When he came to, the Doctor found himself in the hospital. Bright lights assaulted him as he tried to open his eyes. Squinting, he peered around the room to find his mother and sister standing to his left, while Craig loomed over his right. His mother called in his doctor, who proceeded to explain that the shove had made his head snap back, giving him what appeared to be whiplash. The force of which he was forced in to Craig, who had gotten a minor concussion, caused the larger man to fall on top of the Doctor. The Doctor's arm had been caught at a bad angle and fractured.
A few weeks later, the Doctor returned to the hospital, complaining he felt an electric shock every time he moved his neck. A Spurling's test was performed, as well as others. The Doctor waited patiently in the waiting room, fidgeting in his seat. He had the majority of the world zoned out until he heard a shrill scream. Multiple crashing and banging was heard over the squeaking of sneakers on the freshly waxed floor of what he believed to be the side entrance. The Doctor halted his movements and glued his eyes to the scene unfolding in front of him.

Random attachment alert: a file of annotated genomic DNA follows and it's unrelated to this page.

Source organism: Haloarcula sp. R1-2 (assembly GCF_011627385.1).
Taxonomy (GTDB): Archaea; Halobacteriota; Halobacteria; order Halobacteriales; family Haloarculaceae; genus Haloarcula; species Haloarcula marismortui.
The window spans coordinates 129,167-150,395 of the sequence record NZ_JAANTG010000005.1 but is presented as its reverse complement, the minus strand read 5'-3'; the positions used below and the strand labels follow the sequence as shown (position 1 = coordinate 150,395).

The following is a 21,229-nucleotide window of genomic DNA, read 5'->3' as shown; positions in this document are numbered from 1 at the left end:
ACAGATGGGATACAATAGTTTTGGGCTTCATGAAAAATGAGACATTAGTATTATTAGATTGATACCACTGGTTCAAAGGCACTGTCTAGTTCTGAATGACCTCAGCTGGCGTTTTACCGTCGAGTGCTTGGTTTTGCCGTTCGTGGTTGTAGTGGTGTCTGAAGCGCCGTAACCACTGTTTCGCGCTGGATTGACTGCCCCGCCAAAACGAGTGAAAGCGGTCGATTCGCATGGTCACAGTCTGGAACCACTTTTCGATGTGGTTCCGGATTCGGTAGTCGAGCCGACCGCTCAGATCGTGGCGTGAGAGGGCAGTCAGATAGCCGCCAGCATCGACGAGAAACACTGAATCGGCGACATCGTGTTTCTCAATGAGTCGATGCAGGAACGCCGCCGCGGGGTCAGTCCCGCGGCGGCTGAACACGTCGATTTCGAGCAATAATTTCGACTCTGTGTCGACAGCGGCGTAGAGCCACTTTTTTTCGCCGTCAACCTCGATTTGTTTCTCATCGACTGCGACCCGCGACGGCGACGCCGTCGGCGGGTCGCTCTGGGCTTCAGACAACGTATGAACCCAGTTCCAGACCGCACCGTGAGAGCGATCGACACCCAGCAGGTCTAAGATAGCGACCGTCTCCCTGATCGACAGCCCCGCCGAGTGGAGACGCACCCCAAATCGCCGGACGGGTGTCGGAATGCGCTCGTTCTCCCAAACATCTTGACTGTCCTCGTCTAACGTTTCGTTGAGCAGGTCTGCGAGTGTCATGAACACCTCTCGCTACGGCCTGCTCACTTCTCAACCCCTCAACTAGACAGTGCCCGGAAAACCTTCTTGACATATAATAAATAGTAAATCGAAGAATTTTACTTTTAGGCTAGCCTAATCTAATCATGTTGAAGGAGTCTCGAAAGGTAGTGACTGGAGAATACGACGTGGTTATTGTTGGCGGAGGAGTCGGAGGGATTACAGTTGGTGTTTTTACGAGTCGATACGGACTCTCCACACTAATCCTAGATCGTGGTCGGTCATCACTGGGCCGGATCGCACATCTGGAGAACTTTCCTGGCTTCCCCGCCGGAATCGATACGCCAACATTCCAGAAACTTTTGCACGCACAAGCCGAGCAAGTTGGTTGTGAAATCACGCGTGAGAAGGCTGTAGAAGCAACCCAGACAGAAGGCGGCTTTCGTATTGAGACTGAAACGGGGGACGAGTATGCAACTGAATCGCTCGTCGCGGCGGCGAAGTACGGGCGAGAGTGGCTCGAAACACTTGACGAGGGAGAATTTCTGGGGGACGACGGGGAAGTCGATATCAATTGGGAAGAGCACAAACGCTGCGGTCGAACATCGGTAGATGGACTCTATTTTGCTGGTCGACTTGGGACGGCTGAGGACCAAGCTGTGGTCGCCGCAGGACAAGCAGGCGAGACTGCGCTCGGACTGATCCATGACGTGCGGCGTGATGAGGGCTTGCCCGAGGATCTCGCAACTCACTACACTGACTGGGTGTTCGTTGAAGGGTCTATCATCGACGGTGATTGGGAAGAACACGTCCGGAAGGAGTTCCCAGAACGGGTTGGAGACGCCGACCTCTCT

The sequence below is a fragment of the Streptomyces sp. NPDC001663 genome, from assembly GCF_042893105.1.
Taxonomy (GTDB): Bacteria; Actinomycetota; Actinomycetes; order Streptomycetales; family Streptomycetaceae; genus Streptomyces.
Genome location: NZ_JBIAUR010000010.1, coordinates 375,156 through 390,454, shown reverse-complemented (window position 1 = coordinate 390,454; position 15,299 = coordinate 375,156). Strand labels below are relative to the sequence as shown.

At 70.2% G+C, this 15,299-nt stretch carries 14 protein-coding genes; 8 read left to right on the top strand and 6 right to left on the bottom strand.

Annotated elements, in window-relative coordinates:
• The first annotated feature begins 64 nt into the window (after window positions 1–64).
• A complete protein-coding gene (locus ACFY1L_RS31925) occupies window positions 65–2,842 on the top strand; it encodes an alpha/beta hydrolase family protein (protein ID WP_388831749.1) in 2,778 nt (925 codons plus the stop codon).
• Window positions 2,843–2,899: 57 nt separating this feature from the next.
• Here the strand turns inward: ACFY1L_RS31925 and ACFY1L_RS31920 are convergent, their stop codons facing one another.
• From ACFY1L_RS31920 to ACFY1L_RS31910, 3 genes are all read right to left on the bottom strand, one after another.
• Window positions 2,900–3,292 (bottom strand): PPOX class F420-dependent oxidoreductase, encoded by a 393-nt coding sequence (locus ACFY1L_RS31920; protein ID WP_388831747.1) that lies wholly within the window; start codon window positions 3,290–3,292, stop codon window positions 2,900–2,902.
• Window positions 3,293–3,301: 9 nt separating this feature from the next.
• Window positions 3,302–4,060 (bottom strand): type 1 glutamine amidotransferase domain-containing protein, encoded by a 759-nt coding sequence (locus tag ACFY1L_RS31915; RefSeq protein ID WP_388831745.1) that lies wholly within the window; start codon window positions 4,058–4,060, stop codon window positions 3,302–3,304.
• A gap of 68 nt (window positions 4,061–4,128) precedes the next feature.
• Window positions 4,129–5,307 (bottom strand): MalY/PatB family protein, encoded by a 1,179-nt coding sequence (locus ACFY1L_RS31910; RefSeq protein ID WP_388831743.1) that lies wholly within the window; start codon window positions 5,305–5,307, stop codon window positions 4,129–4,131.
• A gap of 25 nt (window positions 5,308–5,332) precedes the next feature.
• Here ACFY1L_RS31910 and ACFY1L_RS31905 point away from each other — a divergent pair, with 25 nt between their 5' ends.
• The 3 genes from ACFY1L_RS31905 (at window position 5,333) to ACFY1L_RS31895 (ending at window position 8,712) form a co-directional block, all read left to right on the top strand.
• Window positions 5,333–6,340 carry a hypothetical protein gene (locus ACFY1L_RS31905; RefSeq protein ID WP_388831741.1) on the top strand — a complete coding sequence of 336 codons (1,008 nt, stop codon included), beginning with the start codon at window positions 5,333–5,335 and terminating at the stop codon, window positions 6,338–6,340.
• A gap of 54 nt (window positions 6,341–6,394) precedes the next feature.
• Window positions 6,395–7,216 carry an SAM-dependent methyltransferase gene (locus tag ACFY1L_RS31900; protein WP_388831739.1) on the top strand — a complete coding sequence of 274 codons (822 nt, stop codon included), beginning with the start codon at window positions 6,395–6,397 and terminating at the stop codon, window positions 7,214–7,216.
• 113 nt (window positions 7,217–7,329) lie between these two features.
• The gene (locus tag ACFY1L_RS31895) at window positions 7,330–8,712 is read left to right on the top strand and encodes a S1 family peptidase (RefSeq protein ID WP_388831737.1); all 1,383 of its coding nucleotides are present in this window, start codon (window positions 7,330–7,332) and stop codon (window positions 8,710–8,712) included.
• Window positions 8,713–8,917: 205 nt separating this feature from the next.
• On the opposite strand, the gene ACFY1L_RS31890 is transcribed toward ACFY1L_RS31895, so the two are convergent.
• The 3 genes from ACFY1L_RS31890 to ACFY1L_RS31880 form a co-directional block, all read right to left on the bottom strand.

A blur of bright red hair was followed by two nurses who held onto the arms of whomever they were restraining. The receptionist jumped up from behind the desk and beckoned another nurse to get a stretcher. She then went back behind the desk and picked up the phone and paged who he guessed was either security or a doctor. It turned out to be both, he confirmed, when two men, one in a security uniform, the other in a long white lab coat, came bustling down the hall. The approached the stretcher, which the Doctor could then see held the ginger woman, who continued to struggle as the restrained her. The doctor pulled out a syringe and injected the woman with it, and in moments she had calmed down. As they wheeled her away, the Doctor could make out the nurses and doctor informing her of who they were and what their intentions were.
The Doctor looked up to see Doctor Swann, his doctor, sit down next to him. Doctor Swann gave him a look of regret as he pulled out some x-rays of the Doctor's neck, as well as some other papers. The hour following had been a blur, but the Doctor had picked out enough to get the gist of it. Doctor Swann explained to him what Spondylosis was, and that it could be helped with physiotherapy, or chiropractic manipulative therapy if he preferred, and that he'd be prescribed with nonsteroidal anti-inflammatory drugs. As it turned out, it was a degenerative osteoarthritis in between the vertebrae, and the impact of the accident on the field brought it out. While it was manageable, it was also the end of the Doctor's career in football.